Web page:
are by this Code bound to state the truth in reports made under their hands.
 In the instant case it is not in dispute that section 399 (2)(c) is the relevant part and the prosecution concedes that SP5 is not a chemist and the evidence of
SP5 also clearly shows that he is not a chemist. That part of the evidence reads as follows:
T.P.R. :“Kenapa awak digelar sebagai Pegawai Sains tapi bukan Ahli Kimia?”
SP5 :“Saya bertugas sebagai Pegawai Sains kerana saya memiliki Ijazah Sarjana Muda dengan kepujian dalam bidang sains forensic dari Universiti Sains Malaysia (USM) tahun 2005. Sebagai pegawai sains yang memiliki gelaran Ahli Kimia mereka memiliki Ijazah Sarjana Muda dalam bidang kimia dan berdaftar dengan Institut Kimia.”
T.P.R.: “Walaupun awak tidak bergelar Ahli Kimia dan tidak memiliki Ijazah Sarjana Muda dalam bidang kimia serta tidak berdaftar dengan Institut Kimia adakah awak dibenarkan menjalankan analisa ke atas dadah?”
SP5 : “Saya dibenarkan menjalankan analisa ke atas bahan-bahan yang disyaki mengandungi dadah, tugas Pegawai Sains dan Ahli Kimia adalah sama, yang membezakan ialah Ahli Kimia berdaftar dengan IKM tetapi Pegawai Sains tidak berdaftar dengan IKM. IKM ialah Institut Kimia Malaysia.”
 From the evidence of SP5 it is clear that he is not a government chemist though his function relates to the work of the chemist. In essence if the report is not from the government chemist it is not admissible and has no relevance for purpose of section 399 CPC even though it was couched as a report under section 399 CPC. Support for the proposition is found in a number of cases in India, even though there is no equipollent section such as section 399 of the CPC in India. Section 293 of Indian Criminal Code which deals with similar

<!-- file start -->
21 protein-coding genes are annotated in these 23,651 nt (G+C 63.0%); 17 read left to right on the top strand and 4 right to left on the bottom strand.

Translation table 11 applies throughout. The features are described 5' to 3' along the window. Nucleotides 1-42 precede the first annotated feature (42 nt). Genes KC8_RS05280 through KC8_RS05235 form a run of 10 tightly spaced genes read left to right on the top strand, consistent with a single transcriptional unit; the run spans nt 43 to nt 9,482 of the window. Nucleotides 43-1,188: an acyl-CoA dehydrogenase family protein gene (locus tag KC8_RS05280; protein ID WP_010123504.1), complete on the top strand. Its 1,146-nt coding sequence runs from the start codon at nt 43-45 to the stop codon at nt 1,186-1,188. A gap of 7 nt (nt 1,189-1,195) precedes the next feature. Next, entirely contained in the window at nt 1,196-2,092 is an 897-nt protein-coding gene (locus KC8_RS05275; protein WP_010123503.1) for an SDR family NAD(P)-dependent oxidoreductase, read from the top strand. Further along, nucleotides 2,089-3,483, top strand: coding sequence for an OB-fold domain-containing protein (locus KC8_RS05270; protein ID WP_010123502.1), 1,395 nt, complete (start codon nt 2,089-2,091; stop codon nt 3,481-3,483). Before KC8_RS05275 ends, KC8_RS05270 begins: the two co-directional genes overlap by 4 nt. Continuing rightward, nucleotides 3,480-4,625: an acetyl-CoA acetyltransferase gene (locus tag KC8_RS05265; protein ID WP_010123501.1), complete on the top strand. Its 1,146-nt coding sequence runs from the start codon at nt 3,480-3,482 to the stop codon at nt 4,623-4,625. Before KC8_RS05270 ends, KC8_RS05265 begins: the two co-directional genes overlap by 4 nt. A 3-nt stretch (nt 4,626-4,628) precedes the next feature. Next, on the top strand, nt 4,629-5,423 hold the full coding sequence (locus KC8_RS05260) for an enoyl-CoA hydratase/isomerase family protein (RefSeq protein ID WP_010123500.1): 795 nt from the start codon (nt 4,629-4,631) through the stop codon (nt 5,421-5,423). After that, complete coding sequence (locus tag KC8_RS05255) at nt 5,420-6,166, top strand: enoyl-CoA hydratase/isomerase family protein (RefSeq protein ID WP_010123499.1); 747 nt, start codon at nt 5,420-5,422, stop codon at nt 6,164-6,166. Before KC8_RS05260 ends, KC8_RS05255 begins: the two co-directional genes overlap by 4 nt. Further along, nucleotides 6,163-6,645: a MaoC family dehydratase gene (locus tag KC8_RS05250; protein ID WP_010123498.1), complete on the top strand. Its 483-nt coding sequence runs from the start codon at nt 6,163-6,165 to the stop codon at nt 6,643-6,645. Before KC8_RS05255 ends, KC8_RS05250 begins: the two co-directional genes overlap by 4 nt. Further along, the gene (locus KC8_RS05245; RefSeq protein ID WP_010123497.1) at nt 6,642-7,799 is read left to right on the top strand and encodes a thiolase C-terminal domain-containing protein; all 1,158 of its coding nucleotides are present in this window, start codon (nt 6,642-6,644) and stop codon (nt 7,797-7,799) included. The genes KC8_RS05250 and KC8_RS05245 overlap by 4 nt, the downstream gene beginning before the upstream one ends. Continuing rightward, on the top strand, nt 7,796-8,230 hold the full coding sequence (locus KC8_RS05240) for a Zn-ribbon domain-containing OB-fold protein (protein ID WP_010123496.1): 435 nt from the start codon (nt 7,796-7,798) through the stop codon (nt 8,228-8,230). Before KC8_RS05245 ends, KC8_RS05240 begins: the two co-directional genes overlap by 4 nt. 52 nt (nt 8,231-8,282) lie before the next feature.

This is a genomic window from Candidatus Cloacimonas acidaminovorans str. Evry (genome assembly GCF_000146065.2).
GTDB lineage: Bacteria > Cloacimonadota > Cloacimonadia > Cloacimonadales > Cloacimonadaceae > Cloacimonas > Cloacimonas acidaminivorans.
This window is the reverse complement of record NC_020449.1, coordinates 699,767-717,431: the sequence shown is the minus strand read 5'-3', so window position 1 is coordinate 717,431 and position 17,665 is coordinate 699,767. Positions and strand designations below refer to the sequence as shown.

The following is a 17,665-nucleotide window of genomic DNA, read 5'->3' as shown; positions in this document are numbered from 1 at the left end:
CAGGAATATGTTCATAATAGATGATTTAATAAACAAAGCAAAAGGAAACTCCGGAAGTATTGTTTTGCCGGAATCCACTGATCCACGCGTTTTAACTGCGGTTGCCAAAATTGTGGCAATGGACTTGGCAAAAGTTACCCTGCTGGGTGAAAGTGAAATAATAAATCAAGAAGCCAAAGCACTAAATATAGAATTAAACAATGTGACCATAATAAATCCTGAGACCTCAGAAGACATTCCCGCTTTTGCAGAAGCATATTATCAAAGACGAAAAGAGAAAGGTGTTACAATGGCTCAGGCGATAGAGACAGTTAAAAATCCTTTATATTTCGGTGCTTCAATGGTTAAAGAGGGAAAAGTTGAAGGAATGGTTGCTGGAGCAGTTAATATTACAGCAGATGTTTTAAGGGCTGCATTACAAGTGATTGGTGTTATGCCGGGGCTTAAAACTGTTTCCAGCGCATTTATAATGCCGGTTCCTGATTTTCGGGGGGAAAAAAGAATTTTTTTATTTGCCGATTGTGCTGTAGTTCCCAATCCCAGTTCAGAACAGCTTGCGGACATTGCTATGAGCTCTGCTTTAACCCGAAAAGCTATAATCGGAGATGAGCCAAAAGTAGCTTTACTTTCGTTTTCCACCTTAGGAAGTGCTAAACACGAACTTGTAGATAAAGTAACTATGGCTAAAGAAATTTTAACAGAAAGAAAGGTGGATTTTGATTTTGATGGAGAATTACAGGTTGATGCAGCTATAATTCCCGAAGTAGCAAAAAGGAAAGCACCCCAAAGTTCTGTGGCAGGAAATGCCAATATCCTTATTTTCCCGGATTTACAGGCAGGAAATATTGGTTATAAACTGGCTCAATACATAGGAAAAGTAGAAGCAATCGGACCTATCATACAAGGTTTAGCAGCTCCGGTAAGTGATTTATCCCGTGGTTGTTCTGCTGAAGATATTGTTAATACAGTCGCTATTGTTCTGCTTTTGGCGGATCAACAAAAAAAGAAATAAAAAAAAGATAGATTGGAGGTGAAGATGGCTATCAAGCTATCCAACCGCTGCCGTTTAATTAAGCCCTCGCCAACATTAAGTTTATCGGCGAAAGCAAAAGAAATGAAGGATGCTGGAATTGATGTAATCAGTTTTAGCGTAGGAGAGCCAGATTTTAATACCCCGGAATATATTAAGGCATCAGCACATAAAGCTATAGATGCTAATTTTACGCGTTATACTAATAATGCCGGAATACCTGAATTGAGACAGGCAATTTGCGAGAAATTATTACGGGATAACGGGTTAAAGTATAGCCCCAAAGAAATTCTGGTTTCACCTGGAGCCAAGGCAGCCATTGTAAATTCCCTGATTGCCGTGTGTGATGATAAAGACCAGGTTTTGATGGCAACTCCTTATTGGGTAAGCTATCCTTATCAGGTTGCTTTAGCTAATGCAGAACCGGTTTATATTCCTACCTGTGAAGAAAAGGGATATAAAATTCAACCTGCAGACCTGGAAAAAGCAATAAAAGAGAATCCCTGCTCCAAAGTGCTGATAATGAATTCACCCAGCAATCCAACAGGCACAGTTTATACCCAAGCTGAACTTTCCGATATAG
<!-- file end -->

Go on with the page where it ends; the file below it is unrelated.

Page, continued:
issues, and the commentary to the said section by the learned author of Ratanlal & Dhirajlal, 13th Edition 1987 to The Code of Criminal Procedure at page 304 reads as follows:
“This section makes provision for accepting in evidence reports made by certain Government Scientific Experts. It applies to the report of a “Chemical Examiner or Assistant Chemical Examiner”. It does not extend to the report made by an Additional Chemical Examiner [Atul Muchi, (1984) 10 Cal 1026], or the Professor of Anatomy at the Government Medical College.